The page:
When Brenda Anderson, a 38-year-old marketing manager and single mom of two boys, woke up one morning in July 2018, she couldn't hear well in one ear. It felt like she needed to pop her ear after getting off an airplane. But two days later, when the feeling still hadn't gone away, she became worried that something was more seriously wrong and decided to call a local otolaryngologist (ear, nose, and throat doctor).
Brenda was initially treated for a viral infection, but after several weeks, that hadn't helped. Doctors knew it was a problem with her nerve but couldn't figure out what was going on, so her otolaryngologist (ENT) ordered an MRI brain scan. That was on a Monday, and when they called her first thing the following morning asking her to come back in, she knew it probably wasn't good news.
"They said, 'You do have a tumor," Brenda said. "'It's quite large, comparable to the size of a golf ball,' at around 4.5 cm." Her mind was racing with a mixture of shock, disbelief, worry, and fear. The otolaryngologist (ENT) immediately referred her to Dr. Richard Gurgel, an ear and skull base specialist and surgeon in the Division of Otolaryngology at University of Utah Health.
Brenda was diagnosed with a vestibular schwannoma, a type of tumor that grows on the hearing and balance nerve between the ear and the brain. The most common symptoms of these tumors are hearing loss on one side and balance issues, such as dizziness or unsteadiness.
Brenda's tumor had grown so large that it was putting pressure on her brain stem, causing almost total hearing loss in her left ear. Fortunately, the tumor was benign, which is the case for most vestibular schwannomas, which also usually grow very slowly. But she would need to have surgery to remove it before it grew large enough to cause damage. Left untreated for a long period of time, it could even be deadly.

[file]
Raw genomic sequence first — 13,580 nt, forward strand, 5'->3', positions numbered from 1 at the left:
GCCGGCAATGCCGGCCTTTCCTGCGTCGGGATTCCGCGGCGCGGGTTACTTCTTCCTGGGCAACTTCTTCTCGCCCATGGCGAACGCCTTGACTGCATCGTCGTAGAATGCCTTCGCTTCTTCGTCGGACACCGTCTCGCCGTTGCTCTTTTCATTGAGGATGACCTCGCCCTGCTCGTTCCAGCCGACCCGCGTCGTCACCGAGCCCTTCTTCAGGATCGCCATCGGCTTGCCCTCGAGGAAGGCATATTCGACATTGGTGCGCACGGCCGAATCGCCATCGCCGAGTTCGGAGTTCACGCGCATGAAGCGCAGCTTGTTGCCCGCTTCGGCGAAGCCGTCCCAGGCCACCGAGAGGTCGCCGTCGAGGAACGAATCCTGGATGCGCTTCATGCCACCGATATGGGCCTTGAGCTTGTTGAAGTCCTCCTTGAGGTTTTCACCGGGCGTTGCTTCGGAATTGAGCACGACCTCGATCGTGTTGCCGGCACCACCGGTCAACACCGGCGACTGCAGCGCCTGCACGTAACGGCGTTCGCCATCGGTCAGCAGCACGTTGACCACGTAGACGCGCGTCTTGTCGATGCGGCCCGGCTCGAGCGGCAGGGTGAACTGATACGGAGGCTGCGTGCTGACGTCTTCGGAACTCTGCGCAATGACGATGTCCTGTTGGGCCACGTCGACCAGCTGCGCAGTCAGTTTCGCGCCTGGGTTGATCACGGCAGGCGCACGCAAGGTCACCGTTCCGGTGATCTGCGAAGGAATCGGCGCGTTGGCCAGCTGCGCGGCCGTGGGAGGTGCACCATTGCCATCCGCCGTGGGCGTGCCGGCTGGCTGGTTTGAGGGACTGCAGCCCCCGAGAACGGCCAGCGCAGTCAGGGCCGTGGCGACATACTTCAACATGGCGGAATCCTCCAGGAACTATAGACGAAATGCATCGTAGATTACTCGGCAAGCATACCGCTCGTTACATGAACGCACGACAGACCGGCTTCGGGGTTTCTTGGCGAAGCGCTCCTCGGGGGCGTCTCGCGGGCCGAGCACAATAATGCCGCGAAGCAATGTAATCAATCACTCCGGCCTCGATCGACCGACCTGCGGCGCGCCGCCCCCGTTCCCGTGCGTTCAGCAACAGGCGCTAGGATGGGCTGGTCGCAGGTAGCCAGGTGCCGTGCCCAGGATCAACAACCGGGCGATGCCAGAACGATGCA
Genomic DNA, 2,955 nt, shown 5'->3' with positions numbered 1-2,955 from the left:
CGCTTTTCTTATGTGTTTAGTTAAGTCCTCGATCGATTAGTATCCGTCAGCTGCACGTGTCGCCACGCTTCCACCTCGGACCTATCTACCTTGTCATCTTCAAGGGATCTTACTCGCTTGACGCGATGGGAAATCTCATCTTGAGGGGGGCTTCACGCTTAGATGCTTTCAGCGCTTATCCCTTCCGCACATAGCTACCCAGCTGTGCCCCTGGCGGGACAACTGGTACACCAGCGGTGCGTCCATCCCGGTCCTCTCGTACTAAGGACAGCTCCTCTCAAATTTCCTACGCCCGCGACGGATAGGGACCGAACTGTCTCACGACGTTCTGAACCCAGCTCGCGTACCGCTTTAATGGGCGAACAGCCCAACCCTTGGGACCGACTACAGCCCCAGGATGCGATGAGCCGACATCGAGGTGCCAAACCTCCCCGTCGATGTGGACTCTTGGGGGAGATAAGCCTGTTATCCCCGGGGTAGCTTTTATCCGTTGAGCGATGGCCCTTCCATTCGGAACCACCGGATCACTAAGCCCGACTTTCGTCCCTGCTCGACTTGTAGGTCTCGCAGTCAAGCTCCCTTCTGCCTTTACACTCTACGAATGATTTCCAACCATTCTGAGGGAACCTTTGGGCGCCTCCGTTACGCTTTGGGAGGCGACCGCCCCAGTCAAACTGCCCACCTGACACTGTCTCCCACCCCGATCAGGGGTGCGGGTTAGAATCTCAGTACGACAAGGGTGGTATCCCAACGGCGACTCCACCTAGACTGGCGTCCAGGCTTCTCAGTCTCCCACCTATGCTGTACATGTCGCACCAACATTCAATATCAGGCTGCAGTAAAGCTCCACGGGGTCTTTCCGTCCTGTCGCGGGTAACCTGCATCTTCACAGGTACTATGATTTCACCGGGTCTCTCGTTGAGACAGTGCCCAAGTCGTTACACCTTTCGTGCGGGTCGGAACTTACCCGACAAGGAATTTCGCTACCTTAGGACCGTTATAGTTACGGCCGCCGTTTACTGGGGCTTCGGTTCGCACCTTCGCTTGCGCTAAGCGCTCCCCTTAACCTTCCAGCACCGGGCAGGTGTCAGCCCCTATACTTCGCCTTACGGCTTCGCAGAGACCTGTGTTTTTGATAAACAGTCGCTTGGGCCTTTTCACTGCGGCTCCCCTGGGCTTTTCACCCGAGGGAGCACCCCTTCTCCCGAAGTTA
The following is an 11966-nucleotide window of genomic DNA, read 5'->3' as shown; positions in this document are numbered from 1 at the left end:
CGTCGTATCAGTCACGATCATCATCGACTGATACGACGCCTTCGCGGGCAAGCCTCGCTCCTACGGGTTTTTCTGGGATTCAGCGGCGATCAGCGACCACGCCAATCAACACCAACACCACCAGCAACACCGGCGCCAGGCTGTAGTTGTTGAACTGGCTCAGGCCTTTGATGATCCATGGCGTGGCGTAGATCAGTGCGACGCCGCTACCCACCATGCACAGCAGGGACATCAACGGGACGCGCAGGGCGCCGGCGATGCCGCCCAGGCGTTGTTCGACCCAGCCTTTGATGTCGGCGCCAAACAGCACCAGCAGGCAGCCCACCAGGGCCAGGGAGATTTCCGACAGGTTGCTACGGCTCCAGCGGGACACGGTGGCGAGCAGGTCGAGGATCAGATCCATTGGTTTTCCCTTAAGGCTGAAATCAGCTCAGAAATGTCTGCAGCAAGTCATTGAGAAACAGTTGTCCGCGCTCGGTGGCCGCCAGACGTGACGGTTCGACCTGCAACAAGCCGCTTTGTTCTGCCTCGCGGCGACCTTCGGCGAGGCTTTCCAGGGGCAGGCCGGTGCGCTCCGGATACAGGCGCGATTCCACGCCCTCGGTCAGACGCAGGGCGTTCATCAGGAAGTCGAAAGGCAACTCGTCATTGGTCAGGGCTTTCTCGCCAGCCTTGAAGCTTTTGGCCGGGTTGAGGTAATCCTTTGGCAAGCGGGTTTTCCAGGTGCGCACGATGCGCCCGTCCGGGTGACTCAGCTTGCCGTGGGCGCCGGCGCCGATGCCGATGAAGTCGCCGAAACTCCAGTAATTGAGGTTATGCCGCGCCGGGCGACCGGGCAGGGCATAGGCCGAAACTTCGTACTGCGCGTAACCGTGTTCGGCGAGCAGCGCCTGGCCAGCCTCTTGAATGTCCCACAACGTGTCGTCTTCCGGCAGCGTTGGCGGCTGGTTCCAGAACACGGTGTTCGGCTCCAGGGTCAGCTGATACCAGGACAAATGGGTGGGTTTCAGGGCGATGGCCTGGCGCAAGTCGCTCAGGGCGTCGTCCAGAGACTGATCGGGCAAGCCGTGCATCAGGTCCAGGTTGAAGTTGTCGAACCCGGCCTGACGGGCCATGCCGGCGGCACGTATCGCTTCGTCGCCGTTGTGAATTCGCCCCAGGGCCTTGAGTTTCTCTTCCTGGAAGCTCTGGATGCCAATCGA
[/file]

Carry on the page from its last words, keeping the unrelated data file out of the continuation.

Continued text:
"A small percentage of [vestibular schwannomas] are related to a genetic syndrome, but most of the ones we see and treat are what we call 'sporadic' tumors," said Dr. William Couldwell, chair of the Department of Neurosurgery at U of U Health. He specializes in skull base surgery to remove brain tumors and operated on Brenda. "The sporadic ones are usually unilateral—one side—and they don't have a known genetic predisposition. We don't think it's related to anything in the environment. We just don't know [what causes them]."
Drs. Gurgel and Couldwell were both surprised Brenda could go so long with such a large tumor and have no symptoms prior to the hearing loss: no migraines, balance issues, or facial twinges. They scheduled surgery to remove it immediately.
As Brenda prepared for the eight-hour brain surgery, there were a lot of unknowns, including the potential long-term effects. Since vestibular schwannomas are so close to the facial nerve, any surgery to remove the tumors runs a risk of causing damage. If that happened, Brenda could have facial weakness or even permanent paralysis like visible sagging or drooping on one side of her face for the rest of her life.
"I was emotional," she said. "There's no way you can prepare for this kind of thing." One day you're fine and the next your life is upside down. You have moments when you're scared and moments when you're feeling really brave."